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Of Monsters and Men

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Courtney Pettipas

on 17 November 2014

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Transcript of Of Monsters and Men

Of Monsters and Men
Learning Question:
How have monsters and heroes influenced literature? How has this changed over time?
I'm going to divide you up into two teams. One half of you will be
and the other half will be
In the seven minutes that I am going to give you, you are going to brainstorm as many famous examples of your given topic.
Think not only about famous examples in books but in television, film, history, video games...anything goes!
Class Feedback
Now that you have a selection of examples from both MONSTERS and HEROES please draw this table in your workbooks:
INDIVDUALLY fill in this chart with at least three points for each heading. What do you think makes a monster? What about a hero? Save this chart for later as it will come up again.
When we think of monsters and heroes that we are currently exposed to it is easy to get caught up in what we see in film and on television.
The history of monsters and heroes is much deeper than that, however; it is something that can be traced to a time before literature as we know it even existed.
There is a distinct timeline in HERO/MONSTER stories. It dates back to ancient Greece and can be seen in writing throughout history.
We are going to create a timeline of hero/monster stories. In order to understand these heroes and monsters we need to understand where they came from.
I am going to divide you into seven groups. Each group is going to get a list of figures (Monsters and Heroes) and a specific genre. You are also going to receive ONE sheet of A3 paper and ONE information sheet.
Your task is to complete an information poster based on the figures you have in front of you. You must use your poster to inform the reader:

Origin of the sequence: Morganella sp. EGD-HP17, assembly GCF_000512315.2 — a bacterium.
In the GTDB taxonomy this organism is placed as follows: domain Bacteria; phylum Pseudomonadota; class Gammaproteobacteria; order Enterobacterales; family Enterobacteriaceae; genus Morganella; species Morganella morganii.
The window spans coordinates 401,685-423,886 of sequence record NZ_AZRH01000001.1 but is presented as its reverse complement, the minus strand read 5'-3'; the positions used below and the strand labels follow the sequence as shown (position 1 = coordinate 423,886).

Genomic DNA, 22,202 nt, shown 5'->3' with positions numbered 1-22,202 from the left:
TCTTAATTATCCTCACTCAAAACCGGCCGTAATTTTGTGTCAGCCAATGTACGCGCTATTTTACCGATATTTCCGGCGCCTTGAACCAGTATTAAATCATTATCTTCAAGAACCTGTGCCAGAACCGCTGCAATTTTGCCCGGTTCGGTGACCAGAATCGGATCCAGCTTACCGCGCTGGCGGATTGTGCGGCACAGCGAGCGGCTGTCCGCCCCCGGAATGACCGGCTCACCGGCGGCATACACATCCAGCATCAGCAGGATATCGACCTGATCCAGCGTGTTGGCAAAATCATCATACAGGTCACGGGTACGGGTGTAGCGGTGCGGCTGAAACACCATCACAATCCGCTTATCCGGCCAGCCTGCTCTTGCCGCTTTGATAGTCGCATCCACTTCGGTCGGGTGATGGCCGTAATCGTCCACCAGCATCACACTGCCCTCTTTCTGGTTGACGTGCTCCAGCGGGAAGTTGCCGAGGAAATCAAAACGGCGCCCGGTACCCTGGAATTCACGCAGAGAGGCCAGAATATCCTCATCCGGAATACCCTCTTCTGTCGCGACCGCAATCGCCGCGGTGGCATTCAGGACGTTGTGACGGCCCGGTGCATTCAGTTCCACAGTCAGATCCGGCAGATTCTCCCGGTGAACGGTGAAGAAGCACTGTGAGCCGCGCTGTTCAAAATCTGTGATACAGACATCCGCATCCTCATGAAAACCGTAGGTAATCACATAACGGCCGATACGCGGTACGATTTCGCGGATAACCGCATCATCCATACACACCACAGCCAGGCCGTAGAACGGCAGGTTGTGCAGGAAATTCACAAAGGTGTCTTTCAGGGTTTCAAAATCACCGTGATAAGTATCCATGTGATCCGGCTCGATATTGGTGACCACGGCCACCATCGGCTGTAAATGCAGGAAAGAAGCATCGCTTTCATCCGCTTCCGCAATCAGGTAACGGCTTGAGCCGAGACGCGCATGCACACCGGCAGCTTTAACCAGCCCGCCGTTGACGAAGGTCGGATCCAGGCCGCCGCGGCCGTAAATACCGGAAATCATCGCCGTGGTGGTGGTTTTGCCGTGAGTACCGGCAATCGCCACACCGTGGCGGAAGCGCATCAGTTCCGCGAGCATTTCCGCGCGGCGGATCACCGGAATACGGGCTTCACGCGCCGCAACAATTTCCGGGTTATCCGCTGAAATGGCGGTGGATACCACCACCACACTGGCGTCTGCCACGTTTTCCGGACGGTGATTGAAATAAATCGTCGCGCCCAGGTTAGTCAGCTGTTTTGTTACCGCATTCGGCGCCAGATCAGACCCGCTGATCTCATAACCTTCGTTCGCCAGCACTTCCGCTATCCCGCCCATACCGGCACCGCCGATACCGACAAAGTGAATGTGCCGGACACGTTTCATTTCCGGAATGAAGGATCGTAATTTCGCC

The general dates surrounding these figures
The genre of literature and characteristics of the genre
At least two visual examples representing your group
A general story line for this type of Hero/Momster story
Any important historical context (what was happening in the world when this type of literature was being written?).
You only have this lesson to complete this task. The best way to do this would be to divide the tasks within the group and glue finished tasks onto the A3 card. If you do not finish your task in the time allowed you will need to take it home and finish it.
Our goal as a class is to fill in the information needed to complete this timeline:
If you have NOT completed your information poster for the timeline you must complete it at home.
Take a KTW chart and glue it into your book. Fill this out at home. You do not need to use complete sentences but I would like to see at least 3-4 things under each heading.
DUE: next lesson
It all goes back to the Greeks
Learning Question:
What makes a hero/monster? How do Greek myths shape our idea of a hero/monster?
We are going to watch a clip from
that looks at heroes and monsters.
Once the clip is finished I want you to make a list in your workbook of
features you would associate with a Greek hero and
features you would associate with a Greek monster.
a person who is admired for their courage, outstanding achievements, or noble qualities.
a large, ugly, and frightening imaginary creature; an inhumanly cruel or wicked person; a congenitally malformed or mutant animal or plant.
Look at the following images. As we flash on each one I would like you to write down two words you associate with each one.
What makes a Greek hero different from other heroes? What about a Greek monster?
Greek heroes were defined as In mythology and legend, a man or woman, often of divine ancestry, who is endowed with great courage and strength, celebrated for his or her bold exploits, and favored by the gods.
These heroes had a special physical strength or feature that set them apart from the rest of the world. For example, Hercules was gifted with extreme strength and Atalanta was incredibly gifted with a bow and arrow.
A Greek monster was a grotesque creature. It was not something natural but rather had something specific about it that was dangerous, deadly and different. Monsters in Grecian times were often conglomerations of a number of things.
For example, Cerberus was a three-headed dog, a Hydra was a serpent-like creature that regenerates thre heads for every one cut off and an Echidna was a monster with a woman's head and a snake's body